I'm looking to buy a "nifty 50" for my APS-C Canon. I'm stuck between the Canon EF 50mm f/1.4 USM Lens and the Sigma 50mm f1.4 EX DG HSM. What are the significant differences between these lenses and how can I decide which is right for me?


Both lenses have their strengths and weaknesses, so there is no clear cut "better" lens between the two. Each person will need to weigh all of the factors and decide for themselves which are more and which are less significant.

Here's a basic rundown of the advantages and disadvantages for each lens:

Canon EF 50mm f/1.4

  • Very good overall image quality. Sharper in the corners at wide apertures than the Sigma.
  • Less expensive. It currently runs about $350 in the U.S.
  • More consistent focus accuracy on Canon bodies.
  • Susceptible to damage if the front of the lens is impacted while focused at short distances. For more, please see: Canon 50mm f1.4 no longer focuses reliably. This can be mostly avoided by always insuring the lens is at infinity focus when not being used.

Sigma 50mm f/1.4 EX DG

  • Very good overall image quality. Slightly sharper in the center but noticeably softer in the corners at wide apertures than the Canon. Sometimes that look is more desirable, sometimes it is not.
  • More expensive. It currently runs $500 in the U.S.
  • Third party lenses can be a risk that they won't be fully compatible with future camera bodies.
  • Has been widely reported to demonstrate highly inconsistent auto focus accuracy on even upper tier Canon bodies, especially in lower light at at wide apertures. Less of a factor on cropped APS-C bodies than full frame, but still a significant consideration.

For more, please see the excellent reviews for each lens at The-Digital-Picture.
Canon EF 50mm f/1.4
Sigma 50mm f/1.4 EX DG

The Sigma review was written later and includes direct comparisons between theses two lenses as well as the Canon EF 50mm f/1.8 II and the EF 50mm f/1.2 L.

For my own analysis of the major differences between the EF 50mm f/1.4 and EF 50mm f/1.8 II, please see this answer. In regards to the newer EF 50mm f/1.8 STM, a lot of the disadvantages of the older f/1.8 II have been addressed, but I'm not a big fan of the manual focus-by-wire system that all STM lenses employ.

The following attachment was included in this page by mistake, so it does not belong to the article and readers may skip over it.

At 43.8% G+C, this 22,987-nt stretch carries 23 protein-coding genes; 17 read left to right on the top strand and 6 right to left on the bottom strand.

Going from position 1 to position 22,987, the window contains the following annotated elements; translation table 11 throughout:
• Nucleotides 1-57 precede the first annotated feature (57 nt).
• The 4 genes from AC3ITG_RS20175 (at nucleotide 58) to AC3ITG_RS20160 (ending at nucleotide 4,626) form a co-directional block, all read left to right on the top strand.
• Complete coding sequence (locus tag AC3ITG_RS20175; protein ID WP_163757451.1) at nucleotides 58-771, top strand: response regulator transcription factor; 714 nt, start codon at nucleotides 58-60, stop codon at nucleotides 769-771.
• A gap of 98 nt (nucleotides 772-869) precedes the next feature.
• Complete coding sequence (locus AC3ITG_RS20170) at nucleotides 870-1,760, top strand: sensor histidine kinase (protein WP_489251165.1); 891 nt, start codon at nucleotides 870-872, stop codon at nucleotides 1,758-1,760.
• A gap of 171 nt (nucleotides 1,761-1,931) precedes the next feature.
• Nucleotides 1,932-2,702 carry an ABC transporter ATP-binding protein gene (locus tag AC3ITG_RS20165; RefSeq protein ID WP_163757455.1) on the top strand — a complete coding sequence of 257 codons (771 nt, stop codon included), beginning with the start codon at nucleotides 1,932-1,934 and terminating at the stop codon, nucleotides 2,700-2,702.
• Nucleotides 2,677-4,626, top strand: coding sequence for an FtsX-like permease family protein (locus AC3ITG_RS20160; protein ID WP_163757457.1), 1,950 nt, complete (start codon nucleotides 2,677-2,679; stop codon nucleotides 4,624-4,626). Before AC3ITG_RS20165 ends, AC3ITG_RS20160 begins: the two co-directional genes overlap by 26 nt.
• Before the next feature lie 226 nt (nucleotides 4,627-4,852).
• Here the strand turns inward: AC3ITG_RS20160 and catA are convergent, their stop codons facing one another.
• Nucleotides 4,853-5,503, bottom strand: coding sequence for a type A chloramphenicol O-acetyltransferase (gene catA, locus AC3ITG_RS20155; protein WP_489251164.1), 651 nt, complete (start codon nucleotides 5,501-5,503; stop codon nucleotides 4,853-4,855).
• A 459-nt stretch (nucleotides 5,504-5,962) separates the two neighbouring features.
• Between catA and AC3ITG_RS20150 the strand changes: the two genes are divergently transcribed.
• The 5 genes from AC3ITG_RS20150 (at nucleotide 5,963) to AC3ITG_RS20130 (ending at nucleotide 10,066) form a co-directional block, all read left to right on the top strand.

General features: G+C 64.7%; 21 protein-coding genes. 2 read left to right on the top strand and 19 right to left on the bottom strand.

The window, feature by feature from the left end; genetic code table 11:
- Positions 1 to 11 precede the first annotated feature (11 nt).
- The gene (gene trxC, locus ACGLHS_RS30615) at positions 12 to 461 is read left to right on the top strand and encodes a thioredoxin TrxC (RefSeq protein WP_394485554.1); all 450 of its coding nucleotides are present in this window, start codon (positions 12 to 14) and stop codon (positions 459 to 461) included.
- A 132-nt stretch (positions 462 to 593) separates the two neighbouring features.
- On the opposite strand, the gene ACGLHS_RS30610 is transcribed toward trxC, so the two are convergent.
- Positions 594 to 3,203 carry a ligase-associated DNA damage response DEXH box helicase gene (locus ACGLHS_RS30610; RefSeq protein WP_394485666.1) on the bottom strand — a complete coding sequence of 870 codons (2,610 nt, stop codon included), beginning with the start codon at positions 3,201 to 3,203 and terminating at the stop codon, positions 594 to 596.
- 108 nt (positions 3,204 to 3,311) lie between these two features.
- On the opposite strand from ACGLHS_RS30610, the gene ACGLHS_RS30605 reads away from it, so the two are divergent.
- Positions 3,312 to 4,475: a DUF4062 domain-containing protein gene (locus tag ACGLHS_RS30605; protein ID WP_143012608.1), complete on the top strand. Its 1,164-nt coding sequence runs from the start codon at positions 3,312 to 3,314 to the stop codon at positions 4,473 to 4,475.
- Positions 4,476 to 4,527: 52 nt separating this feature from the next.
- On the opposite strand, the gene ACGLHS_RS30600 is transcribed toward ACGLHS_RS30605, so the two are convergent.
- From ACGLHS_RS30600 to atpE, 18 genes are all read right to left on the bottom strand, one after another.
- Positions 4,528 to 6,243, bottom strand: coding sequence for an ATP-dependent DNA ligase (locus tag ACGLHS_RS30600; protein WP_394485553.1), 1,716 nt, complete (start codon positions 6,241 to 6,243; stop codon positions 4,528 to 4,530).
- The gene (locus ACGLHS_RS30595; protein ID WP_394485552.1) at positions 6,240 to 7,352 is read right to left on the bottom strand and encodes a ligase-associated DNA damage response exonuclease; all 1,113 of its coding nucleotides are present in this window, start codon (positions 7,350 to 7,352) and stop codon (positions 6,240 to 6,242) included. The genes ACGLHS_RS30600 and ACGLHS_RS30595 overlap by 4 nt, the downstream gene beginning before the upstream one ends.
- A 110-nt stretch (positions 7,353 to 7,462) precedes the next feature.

• I've actually owned both of these lenses, had to buy the Sigma as an emergency replacement for the Canon. Definitely looked sharper and I ended up liking it more than my original Canon. But at that point cost wasn't a factor. – dmertl Sep 10 '15 at 23:45
  • Unless you are carefully focusing manually (e.g. magnified Live View), sharpness is always impacted by AF performance. Manufacturing tolerances have become the weakest link in most high end camera gear. Finding a body and lens that match up well, or can be matched well using AFMA, is crucial in getting the most out of a lens. Especially when it is a large aperture, medium focal length lens.lensrentals.com/blog/2008/12/this-lens-is-soft-and-other-myths – Michael C Sep 11 '15 at 2:23

I'd look at the Sigma if I were you, reviewers seem to like it at least. I had the Canon and was very unimpressed by it, both optically and build-quality-wise. I ended up selling it and getting the Canon 1.8 instead, for all practical purposes it is a solid as the 1.4 (the USM motor in the 1.4 is a fragile design and susceptible to damage from even a slight bump to the front of the lens), "good enough" for my purposes and dirt cheap, even though it does look like a plastic chew-toy for dogs. They have replaced the 1.8 with a new design recently of course, I can't comment on that one as I've never seen one in the flesh.

  • It's not the motor that gets damaged, it is the guide slots at the end of the focus collar that get bent. Then the focus collar binds up and doesn't allow the motor to move it. And this usually only occurs when the front of the lens is extended for close focusing. If the lens is set at infinity focus so the front is fully recessed it doesn't get bent when bumped or dropped. – Michael C Sep 11 '15 at 2:27

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